Gorilla, My Love

Gorilla, My Love Summary and Analysis of "The Johnson Girls"


A man named Thumb hits on the (unnamed) narrator, but she rejects him because he was once involved with her older cousin, Inez. The narrator lives with Inez and Great Ma Drew, their elderly housekeeper.

Great Ma Drew is currently preparing to tell fortunes, using her playing cards. Great Ma tells the narrator that she (the narrator) is more ignorant about life and men than she thinks, but the narrator ignores her.

Upstairs, the narrator finds Inez and her friends packing for a trip than Inez will take to Knoxville. The older women discuss the qualities they seek in a man, and the narrator tries to contribute to the conversation despite her relative inexperience. We learn that Inez quit a job in publishing to found a jazz academy, and that she had invited her boyfriend, Roy, to move in, but then refused to marry him. Roy broke up with her two weeks earlier and moved to Knoxville, which is why Inez is traveling there now.

Inez’s friends encourage her to pursue Roy because he is such a good man. The narrator notices that one friend, Sugar, seems ready to cry. Gail tells a story about a man named Rudi and his turbulent love life. She then insists that the friends - whom she calls "the Johnson Girls" - can fashion a plan to get Roy back (176). All of the women are skeptical of Inez's bohemian attitude towards marriage and relationships.

As Inez opens her suitcase, a crumpled note from Roy falls from her hand, and she begins to cry. There is an uncomfortable silence among the friends, and then the narrator takes charge. She sends Thumb for cigarettes, and suggests that they discuss the note.


Although Gorilla, My Love grows darker in tone over the course of the collection, it ends on an upbeat note with “The Johnson Girls.” Even though Inez seems to suffer from depression and has a tumultuous relationship with Roy, she finds strength in her circle of supportive friends. Overall, the story is thematically similar to stories like “Raymond’s Run” and “The Lesson,” which also explore the power of friendship. However, “The Johnson Girls” is unique in its detailed portrait of the way women relate to each other. Inez's friends are generally loving and supportive, but minor tensions do exist beneath the surface. Despite their best intentions, they do not always know how to assuage their friend's pain. We see an instance of this at the end of the story, when Inez's tears quieten them, and only the narrator knows how to manage the situation.

While the story primarily focuses on friendship, it also shows the importance of family. Bambara strongly implies that the narrator’s close relationship with Inez can be attributed in part to their Great Ma Drew, who raised both of them. Though she only appears briefly, Great Ma Drew parallels other supportive maternal characters like Grandmother Candy in “The Survivor,” Maggie in “Maggie of the Green Bottles” (who incidentally also tells fortunes), and the narrator of “My Man Bovanne.”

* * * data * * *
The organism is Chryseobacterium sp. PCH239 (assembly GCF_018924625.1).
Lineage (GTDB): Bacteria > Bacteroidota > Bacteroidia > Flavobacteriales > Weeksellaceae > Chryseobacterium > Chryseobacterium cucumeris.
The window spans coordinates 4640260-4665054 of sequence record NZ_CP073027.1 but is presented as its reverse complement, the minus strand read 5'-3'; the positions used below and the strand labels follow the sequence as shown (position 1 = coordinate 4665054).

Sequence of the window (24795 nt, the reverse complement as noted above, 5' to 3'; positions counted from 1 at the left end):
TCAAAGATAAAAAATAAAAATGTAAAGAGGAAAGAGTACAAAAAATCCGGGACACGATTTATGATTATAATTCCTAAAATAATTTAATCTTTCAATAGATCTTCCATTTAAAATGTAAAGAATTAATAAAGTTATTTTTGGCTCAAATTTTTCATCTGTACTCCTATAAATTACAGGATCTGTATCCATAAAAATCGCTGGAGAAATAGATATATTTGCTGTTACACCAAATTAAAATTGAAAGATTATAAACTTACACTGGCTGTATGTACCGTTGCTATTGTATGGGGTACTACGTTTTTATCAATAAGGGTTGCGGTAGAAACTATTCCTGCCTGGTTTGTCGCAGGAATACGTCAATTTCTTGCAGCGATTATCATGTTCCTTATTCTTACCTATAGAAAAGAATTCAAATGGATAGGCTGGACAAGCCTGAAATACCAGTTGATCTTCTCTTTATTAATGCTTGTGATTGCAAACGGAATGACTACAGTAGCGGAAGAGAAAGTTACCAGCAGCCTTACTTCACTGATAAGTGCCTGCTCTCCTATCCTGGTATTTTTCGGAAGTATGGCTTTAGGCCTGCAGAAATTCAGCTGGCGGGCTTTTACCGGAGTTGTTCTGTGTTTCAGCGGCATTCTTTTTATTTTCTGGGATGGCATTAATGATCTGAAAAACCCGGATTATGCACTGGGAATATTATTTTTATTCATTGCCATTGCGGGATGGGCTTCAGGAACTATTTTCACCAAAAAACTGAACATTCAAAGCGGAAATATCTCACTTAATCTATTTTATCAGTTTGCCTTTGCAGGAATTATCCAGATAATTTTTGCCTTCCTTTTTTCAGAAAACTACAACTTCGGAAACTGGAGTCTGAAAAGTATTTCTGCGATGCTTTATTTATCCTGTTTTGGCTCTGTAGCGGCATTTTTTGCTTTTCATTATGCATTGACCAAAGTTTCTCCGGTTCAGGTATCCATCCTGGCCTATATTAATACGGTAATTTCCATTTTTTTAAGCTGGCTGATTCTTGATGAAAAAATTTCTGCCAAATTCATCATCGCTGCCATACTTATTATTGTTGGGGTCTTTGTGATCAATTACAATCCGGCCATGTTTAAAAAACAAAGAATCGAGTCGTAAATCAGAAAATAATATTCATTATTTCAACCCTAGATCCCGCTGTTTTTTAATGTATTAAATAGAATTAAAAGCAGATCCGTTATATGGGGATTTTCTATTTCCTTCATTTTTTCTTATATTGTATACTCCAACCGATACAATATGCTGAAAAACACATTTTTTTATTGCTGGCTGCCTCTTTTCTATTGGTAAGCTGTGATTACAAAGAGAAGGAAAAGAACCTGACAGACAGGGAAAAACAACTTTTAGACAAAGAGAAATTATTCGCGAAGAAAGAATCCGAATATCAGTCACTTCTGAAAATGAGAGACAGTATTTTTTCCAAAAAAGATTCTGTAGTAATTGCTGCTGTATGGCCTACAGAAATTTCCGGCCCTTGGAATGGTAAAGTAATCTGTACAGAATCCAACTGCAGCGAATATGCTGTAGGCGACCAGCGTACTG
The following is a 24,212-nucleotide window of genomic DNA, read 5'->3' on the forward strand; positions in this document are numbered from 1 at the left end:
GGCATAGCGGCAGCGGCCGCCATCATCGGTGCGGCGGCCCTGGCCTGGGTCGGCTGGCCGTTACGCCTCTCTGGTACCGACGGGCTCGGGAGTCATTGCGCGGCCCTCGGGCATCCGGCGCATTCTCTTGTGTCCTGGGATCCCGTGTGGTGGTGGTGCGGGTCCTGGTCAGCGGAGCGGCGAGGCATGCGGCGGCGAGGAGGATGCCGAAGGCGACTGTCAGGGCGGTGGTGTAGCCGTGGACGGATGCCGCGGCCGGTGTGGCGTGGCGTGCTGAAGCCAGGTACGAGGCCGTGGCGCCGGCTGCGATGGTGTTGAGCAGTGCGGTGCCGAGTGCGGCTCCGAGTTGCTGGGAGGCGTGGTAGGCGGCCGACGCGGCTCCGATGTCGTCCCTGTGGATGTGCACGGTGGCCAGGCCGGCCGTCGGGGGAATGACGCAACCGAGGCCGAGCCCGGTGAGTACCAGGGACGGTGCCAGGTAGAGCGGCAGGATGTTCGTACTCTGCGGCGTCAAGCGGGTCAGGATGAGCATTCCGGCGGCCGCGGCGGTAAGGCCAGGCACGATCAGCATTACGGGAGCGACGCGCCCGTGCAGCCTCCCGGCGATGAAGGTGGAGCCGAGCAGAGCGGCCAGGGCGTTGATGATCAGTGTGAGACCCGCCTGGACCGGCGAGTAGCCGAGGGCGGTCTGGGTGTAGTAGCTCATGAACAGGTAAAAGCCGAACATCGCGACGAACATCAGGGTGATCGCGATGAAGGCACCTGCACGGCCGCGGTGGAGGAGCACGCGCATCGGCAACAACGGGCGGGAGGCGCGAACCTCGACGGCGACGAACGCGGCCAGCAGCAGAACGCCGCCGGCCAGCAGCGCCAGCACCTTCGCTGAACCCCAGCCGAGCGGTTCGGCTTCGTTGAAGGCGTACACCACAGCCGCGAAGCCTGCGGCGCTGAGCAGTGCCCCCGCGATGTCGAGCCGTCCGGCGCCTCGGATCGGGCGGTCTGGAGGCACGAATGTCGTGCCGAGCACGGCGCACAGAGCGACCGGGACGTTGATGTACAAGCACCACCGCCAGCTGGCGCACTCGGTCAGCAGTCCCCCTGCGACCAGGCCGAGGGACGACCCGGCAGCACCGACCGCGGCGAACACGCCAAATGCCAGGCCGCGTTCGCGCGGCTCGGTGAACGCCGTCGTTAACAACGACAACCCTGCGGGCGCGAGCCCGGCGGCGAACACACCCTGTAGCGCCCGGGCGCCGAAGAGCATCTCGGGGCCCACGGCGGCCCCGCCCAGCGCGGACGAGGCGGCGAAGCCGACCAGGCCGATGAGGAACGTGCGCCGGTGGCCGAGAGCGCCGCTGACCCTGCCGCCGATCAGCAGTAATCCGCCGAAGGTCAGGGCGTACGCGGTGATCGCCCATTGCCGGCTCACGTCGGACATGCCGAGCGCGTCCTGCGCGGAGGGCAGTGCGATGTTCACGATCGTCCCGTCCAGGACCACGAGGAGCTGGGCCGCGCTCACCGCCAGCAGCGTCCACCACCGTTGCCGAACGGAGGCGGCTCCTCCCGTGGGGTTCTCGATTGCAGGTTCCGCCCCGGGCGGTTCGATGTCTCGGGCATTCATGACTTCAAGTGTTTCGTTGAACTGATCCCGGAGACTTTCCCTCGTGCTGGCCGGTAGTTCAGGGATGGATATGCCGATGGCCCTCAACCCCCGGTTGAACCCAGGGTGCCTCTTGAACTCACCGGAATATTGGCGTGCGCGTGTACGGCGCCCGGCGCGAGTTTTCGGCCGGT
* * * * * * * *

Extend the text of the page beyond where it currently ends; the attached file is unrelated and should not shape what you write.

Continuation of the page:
There is an autobiographical element to this story. The title refers to Bambara’s real-life group of friends, whom she called ‘the Johnson Girls.’ Gorilla, My Love is dedicated to these women. The overall message of the collection is suggested by the fact that this story is placed last. It depicts women of color supporting one another despite the hardships imposed on them by men and society, all in all serving as a reinforcement of Bambara’s ideas about family, friendship, and human connection.

In one sense, “The Johnson Girls” is similar to “The Survivor,” in that both feature women supporting one another through difficult situations. However, the former is entirely distinct from the latter in style and tone. “The Survivor” is lengthy and structurally experimental, whereas “The Johnson Girls” is spare and to-the-point; further, “The Survivor” is unrelentingly dark, while “The Johnson Girls” takes a much lighter tone. However, Bambara still takes the characters’ problems seriously despite that lighter tone. Though she does not reveal the details of Inez’s fight with Roy, she does portray Inez’s emotional devastation with tenderness and sensitivity.

Like “Mississippi Ham Rider,” this story is a departure from Bambara’s stories set in Harlem. Although Brooklyn is geographically close to Harlem, Inez’s neighborhood appears to be middle-class. The women in the story seem to be successful career women, relatively new territory for women of color at the time the story was written. However, despite their relative success, they continue to be influenced by their modest upbringings, as we see in the narrator’s flashback to her life with Great Ma Drew. Furthermore, they confront timeless relationship problems, which are exacerbated by Inez’s progressive ideas about marriage and commitment. Bambara seems to suggest that putting women in positions of relative wealth and power will not immediately resolve most of the difficulties they face. Or put another way, social issues (which she explores in a myriad of ways throughout the collection) do not necessarily matter to the most important relationships, those of family and love.